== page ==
Volume 9, Issue 2 (1980)
An Interdependent Group-Oriented Contingency System for Improving Academic Performance
George G. Bear, Herbert C. Richards
Group-oriented contingency systems are becoming an increasingly popular approach to controlling and managing classroom behaviors. According to Litow and Pumroy (1975), such systems can be classified into three categories: dependent, independent, and interdependent. A dependent group-oriented contingency system is one in which all the group members suffer the consequences of the behavior of a particular individual or subgroup. For example, a teacher might award extra recess time to an entire class because of the performance of a single child. In contrast, an independent group-oriented contingency system is one in which consequences are meted out according to individual merit. Although the same contingency system is in effect for all group members, the performance of one group member does not directly influence the rewards or punishments experienced by the others. Finally, an interdependent group-oriented contingency system is one in which all the group members experience a common set of consequences,but these consequences are a function of the group’s performance as a whole. For example, an entire class may be awarded extra recess time because of an improvement in average class performance. The interdependent approach has been found particularly effective in decreasing disruptive classroom behaviors (Eleftherios, Shoudt, & Strang, 1972; Grandy,Madsen, & De Mersseman, 1973; Harris & Sherman, 1973; Hegerle, Kescher, & Couch, 1979;Johnson, Turner, & Konarski, 1978; Medland & Stachnik, 1972; Schmidt & Ulrich, 1969),increasing attending to task behaviors (Packard, 1970; Willis & Crowder, 1972), and increasing the percentage of work completed on time (Wilson & Williams, 1973).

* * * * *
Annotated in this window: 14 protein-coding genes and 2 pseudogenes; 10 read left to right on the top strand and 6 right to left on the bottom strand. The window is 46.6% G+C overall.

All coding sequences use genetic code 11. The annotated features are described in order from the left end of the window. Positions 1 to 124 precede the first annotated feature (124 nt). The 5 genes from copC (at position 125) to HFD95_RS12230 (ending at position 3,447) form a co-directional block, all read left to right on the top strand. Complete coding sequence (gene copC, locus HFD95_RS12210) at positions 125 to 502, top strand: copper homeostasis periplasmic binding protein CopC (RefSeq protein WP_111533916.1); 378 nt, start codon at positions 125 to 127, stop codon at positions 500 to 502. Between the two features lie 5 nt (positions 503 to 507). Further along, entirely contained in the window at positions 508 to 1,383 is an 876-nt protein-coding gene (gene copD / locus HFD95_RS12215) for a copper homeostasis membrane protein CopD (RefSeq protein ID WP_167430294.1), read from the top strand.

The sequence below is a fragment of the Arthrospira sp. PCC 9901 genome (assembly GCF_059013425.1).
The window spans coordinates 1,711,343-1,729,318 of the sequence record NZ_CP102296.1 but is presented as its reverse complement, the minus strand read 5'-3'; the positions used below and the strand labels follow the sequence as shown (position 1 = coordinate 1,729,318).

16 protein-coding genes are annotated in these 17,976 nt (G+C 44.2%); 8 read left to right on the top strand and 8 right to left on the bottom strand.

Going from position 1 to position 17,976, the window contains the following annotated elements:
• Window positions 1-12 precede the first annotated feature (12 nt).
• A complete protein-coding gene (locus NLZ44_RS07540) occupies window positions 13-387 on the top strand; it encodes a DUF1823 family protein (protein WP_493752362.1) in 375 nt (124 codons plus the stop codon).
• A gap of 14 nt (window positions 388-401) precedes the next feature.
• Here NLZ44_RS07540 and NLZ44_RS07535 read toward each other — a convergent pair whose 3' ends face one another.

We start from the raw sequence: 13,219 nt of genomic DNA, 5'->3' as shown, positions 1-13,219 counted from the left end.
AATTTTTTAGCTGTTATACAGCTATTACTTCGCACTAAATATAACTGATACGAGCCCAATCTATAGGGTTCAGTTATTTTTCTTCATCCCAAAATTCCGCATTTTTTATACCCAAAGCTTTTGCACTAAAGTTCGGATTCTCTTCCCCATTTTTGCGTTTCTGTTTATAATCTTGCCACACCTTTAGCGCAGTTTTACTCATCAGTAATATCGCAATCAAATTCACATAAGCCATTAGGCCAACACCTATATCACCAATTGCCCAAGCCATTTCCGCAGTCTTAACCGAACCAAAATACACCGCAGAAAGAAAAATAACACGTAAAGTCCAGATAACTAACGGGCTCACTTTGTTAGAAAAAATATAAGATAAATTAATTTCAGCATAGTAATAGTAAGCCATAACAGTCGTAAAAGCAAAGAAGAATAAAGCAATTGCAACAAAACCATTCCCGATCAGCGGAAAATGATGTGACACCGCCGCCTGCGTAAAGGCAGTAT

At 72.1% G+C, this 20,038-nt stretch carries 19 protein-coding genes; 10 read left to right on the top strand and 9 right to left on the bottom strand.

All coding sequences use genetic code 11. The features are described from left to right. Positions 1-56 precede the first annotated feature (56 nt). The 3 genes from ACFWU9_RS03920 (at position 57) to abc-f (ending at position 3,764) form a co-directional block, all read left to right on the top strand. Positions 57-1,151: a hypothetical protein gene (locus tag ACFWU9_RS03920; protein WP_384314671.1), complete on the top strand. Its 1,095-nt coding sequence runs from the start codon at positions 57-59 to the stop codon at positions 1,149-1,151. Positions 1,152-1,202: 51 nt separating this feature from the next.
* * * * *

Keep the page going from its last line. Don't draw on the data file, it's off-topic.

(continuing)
NASP Members Log in
to download article.